Los Angeles -- Analysts believe that direct-broadcast
satellite stocks will remain undervalued until the industry lowers its cost of subscriber
But that message, delivered at a conference in Los Angeles
by The Carmel Group, was mixed with advice that DBS players must grab for market share by
any means necessary before cable is able to deploy digital or OpenCable set-tops.
'Don't pay attention to Wall Street. Focus on
your core business,' said Marc Crossman, vice president of CIBC Oppenheimer.
If DBS pays to gain market share, stock valuations will
rise eventually, he added.
But for the near term, customer acquisition remains
DBS' Achilles' heel. By Carmel Group estimates, DBS companies cumulatively spent
$750 million on marketing last year. Analysts tabbed the per-subscriber cost at $300 to
$400, including hardware, programming and marketing subsidies. That extends breakeven on
customers out two to three years, they said.
Although analysts generally described themselves as
bearish, they believe that DBS can grab more market share, even though the industry has
already enticed the early adapters and it must now attract those who are not interested in
the popular 'NFL Sunday Ticket' National Football League out-of-market package.
Despite the challenge, Hoyt Davidson, managing director of
Donaldson, Lufkin and Jenrette, projected that DBS could have 21 percent market share, or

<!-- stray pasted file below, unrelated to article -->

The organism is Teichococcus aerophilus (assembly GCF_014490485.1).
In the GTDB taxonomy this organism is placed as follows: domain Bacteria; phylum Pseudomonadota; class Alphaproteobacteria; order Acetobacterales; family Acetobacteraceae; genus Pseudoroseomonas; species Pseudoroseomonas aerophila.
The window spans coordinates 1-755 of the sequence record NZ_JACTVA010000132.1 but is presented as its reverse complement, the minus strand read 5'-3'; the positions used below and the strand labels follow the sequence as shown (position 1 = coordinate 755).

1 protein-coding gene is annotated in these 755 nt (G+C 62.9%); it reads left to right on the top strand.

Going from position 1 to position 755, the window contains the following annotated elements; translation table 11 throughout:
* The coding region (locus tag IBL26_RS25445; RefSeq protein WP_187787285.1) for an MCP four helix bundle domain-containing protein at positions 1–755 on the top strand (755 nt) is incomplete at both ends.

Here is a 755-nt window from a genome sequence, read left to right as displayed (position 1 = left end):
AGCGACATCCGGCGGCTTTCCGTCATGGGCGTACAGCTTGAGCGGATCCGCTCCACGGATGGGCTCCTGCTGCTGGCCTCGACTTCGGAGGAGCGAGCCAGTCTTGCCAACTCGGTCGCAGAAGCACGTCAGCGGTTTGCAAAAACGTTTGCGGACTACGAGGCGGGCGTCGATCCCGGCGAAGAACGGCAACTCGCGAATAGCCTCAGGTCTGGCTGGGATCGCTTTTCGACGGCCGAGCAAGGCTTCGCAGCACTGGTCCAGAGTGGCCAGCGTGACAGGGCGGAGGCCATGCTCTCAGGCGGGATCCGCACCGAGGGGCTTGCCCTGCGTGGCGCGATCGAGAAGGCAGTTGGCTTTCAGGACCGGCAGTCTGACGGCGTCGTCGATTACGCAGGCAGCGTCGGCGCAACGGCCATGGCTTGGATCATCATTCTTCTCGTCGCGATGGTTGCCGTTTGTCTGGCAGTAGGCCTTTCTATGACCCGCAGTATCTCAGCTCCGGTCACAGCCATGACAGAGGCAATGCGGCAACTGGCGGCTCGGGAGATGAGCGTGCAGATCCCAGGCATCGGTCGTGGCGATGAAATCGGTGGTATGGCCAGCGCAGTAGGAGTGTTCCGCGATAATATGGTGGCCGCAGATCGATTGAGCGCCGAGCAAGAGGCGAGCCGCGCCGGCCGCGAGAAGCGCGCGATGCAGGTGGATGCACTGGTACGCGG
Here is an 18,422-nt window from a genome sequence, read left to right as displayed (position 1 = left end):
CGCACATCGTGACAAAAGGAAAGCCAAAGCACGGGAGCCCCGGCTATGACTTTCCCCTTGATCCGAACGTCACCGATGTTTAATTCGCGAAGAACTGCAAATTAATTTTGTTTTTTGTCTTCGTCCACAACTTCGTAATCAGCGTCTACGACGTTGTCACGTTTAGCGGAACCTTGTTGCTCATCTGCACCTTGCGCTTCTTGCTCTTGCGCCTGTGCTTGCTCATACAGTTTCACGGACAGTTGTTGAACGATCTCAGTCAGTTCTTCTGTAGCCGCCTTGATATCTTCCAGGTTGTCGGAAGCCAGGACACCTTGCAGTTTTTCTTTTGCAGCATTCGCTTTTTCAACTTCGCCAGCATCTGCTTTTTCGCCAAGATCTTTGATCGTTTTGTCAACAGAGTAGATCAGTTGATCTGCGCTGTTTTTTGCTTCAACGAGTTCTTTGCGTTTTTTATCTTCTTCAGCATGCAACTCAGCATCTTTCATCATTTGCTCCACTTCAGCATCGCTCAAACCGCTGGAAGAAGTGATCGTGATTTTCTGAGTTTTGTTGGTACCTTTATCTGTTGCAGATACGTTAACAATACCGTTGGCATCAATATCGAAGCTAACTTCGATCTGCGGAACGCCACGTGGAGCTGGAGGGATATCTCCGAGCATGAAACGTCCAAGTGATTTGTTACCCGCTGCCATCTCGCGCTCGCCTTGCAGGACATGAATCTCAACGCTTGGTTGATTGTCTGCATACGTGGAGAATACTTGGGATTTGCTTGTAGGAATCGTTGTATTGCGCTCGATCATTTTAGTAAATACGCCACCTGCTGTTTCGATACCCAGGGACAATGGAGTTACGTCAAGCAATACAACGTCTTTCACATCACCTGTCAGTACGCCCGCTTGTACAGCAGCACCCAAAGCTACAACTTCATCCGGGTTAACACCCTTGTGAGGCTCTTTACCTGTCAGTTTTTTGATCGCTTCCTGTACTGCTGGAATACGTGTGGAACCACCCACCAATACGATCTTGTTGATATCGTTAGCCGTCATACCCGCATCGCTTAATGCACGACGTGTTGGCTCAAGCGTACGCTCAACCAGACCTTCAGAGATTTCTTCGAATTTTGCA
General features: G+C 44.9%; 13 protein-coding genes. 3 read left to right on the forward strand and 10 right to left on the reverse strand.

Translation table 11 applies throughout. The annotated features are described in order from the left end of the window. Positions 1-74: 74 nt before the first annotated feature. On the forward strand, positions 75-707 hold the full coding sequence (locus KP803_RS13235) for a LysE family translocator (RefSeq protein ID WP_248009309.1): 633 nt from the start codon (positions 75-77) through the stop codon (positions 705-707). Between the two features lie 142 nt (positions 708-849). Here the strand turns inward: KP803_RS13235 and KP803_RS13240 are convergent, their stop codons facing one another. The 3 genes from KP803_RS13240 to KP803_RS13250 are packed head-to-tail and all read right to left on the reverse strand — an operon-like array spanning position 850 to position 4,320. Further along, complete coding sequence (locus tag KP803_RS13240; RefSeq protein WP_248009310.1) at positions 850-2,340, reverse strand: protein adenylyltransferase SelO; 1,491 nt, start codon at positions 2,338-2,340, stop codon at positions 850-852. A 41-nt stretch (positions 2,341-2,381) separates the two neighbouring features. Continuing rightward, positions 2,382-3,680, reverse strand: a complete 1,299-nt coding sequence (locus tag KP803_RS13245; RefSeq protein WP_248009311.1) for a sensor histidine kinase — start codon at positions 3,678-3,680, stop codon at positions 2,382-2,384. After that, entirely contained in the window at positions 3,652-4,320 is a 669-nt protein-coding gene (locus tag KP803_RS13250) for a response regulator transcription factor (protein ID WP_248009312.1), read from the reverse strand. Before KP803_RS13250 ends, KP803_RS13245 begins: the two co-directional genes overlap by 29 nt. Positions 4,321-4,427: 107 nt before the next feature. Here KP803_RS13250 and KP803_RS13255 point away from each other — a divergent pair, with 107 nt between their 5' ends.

20 million subscribers, by 2005. The growth is achievable by targeting multiple-dwelling
units and developing commercial products, he said.
The analysts seemed to support, ultimately, a price of $199
(installed) for hardware. Price points popped up throughout the two-day conference, as
panelists discussed, but frequently rejected, the cellular-phone marketing model of giving
the equipment away.
Free equipment invites churn because in some
consumers' minds, free means zero value, said David Spomer, vice president, DBS
product management, worldwide digital and multimedia for Thomson Consumer Electronics Inc.
Besides, attendees said the greatest barrier to sales is
neither cost nor lack of local TV signals. According to a survey by The Yankee Group of
potential customers, which was quoted by Greg Gudorf, director of marketing for Sony
Electronics Corp., one-half of the consumers who do not buy DBS said, 'I don't
In addition to marketing challenges, conference attendees
cited several regulatory issues that they must address this year to improve operating
margins. They hope to overturn the decision of the Copyright Arbitration Royalty Panel,
which set their fee at 27 cents per month, per subscriber to import distant-network and
superstation signals, compared with the 2 cents to 10 cents that cable operators pay.
DBS companies will also push for better program access and
penalties for companies like Cablevision Systems Corp. and 20th Century Fox, which, DBS
executives charged, have repeatedly dodged access rules on their Rainbow Media Holdings
Inc. and FX programming networks, respectively.